There is a mathematical problem involved with comparing the growth of the personal assets of presidential nominees Hillary Clinton, Donald Trump, and others facing such scrutiny. The formula used to calculate the percentage gain of the value of an asset is ((present value – past value)/past value) x 100.
For those who started their business or investing careers with essentially nothing, as Hillary Clinton did, the percentage gain formula involves dividing by zero, which results in an absurd answer: infinite, or undefined, percentage returns.
For those who started their business and investing careers with significant assets, as Donald Trump did, calculating the yearly growth of their value is quite straightforward.
A conservative estimate of the amount Donald Trump received from his father, Fred Trump, in 1974, is $40 million, as reported by PolitiFact.
Using the Money Chimp compound interest calculator, it can be determined that if Donald Trump had a net worth of about $40 million in 1974 and has a net worth of $4.5 billion today, as reported by Forbes, the value of his net worth has increased at an average rate of about 12.2 percent, compounded annually, barely beating the Standard & Poor’s 500 Index’s (^GSPC) average annual 10 percent return, similar to the retirement accounts of average Americans, as reported by Investopedia.
The Inquisitr previously reported that if Donald Trump had invested the reported $40 million he received from his father in the 1970s with Warren Buffett’s Bershire Hathaway Inc. (NYSE: BRK-A, BRK-B) his net worth would be over $200 billion today, more than 20 times his reported $4.5 billion net worth, and more than Warren Buffett himself, whose net worth is estimated at $65.2 billion by Forbes.
The growth of Donald Trump’s net worth has not kept pace with anywhere near the growth of Warren Buffett’s, regarded by many as the most successful investor of all-time. Warren Buffett is also a Hillary Clinton supporter.
Not unlike Donald Trump, Hillary Clinton has served on several corporate boards, including TCBY, Lafarge, and Wal-Mart Stores Inc. (NYSE: WMT). The Wall Street Journal has reported that a total of at least 60 companies involved with State Department lobbying made $21 million in donations to the Clinton Foundation during Clinton’s tenure as secretary of state.
The Journal commented that the Democratic nominee’s “web of connections” to corporate interests emerged as “an issue” for Clinton “as income disparity and other populist themes” gained the interest of voters.
There is little doubt among observers that Hillary Clinton is an American capitalist, and a successful one at that.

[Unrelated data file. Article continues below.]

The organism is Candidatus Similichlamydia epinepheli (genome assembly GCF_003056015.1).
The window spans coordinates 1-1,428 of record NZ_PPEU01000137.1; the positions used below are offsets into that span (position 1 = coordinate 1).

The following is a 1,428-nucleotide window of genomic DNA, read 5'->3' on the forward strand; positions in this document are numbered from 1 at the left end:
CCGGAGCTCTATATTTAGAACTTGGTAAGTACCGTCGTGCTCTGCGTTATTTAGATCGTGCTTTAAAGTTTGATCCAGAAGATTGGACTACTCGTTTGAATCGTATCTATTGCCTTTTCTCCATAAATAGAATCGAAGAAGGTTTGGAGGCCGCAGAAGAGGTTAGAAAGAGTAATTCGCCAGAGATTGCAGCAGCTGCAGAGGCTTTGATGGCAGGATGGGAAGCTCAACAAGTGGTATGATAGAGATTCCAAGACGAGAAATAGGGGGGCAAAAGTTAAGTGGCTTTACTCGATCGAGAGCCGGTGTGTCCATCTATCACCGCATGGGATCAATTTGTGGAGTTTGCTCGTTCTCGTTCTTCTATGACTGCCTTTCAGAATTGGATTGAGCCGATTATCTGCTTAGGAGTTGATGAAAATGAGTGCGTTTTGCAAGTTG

When Bill Clinton lost the 1980 Arkansas governor’s race, Hillary’s role in holding the Clintons together was lauded, as reported by the New York Times. The newspaper reported that Hillary was worried about “caring for her aging parents” with the election loss.
Hillary Clinton’s father, Hugh Rodham, died in 1993 after working as a curtain manufacturer and installer. Reports of any inheritance left for Clinton are elusive. Combined with the fact that the former secretary of state was reported worrying about caring for her parents in the early 1980s suggests that any inheritance Hillary Clinton did receive from her family may have been modest.
Hillary Clinton’s net worth is estimated at between $31.3 million and $45 million. So great is her success as a businessperson that using mathematical formulas to quantify it returns absurd answers, similar to the story of all successes who began with nothing.
In plain language, how many Americans know of women with net worths in the tens of million of dollars who received almost nothing from their family? And how many of those have created foundations that raised $325 million for charitable causes in 2014 alone and then distributed 88 percent of that amount to programs, as reported by CharityWatch.org?
In comparison to Hillary Clinton, Donald Trump’s foundation has come under close scrutiny for the timing of a contribution made to Florida Attorney General Pam Bondi’s political campaign, a $20,000 purchase of a painting of Donald Trump himself, and the arrangement the Republican nominee had with a Florida police association that involved the candidate making charitable contributions using other people’s money, while at the same time he was thought to be charging the organization steep rent on facilities, as reported by the Inquisitr.
While many judge the business prowess of political candidates based on the growth of their net worth, a category in which Hillary Clinton appears to trounce Donald Trump, others, such as Bill Gates, estimated by Forbes to have a net worth of $81 billion, feel that once businesspeople have reached a certain level of success, charitable giving also becomes a factor, as evidenced by his Giving Pledge program.
Hillary Clinton not only appears to have bettered Donald Trump in growing her own personal wealth, the millions of dollars that has been directed to charitable causes as a result of her work, though her net worth is nowhere near that of Bill Gates and fellow Giving Pledge-taker Warren Buffett, appears to indicate that she has bettered Trump with her charitable giving as well.
Together, Bill and Hillary Clinton are reported to have personally contributed $22.5 million to the Clinton Foundation since 2001.
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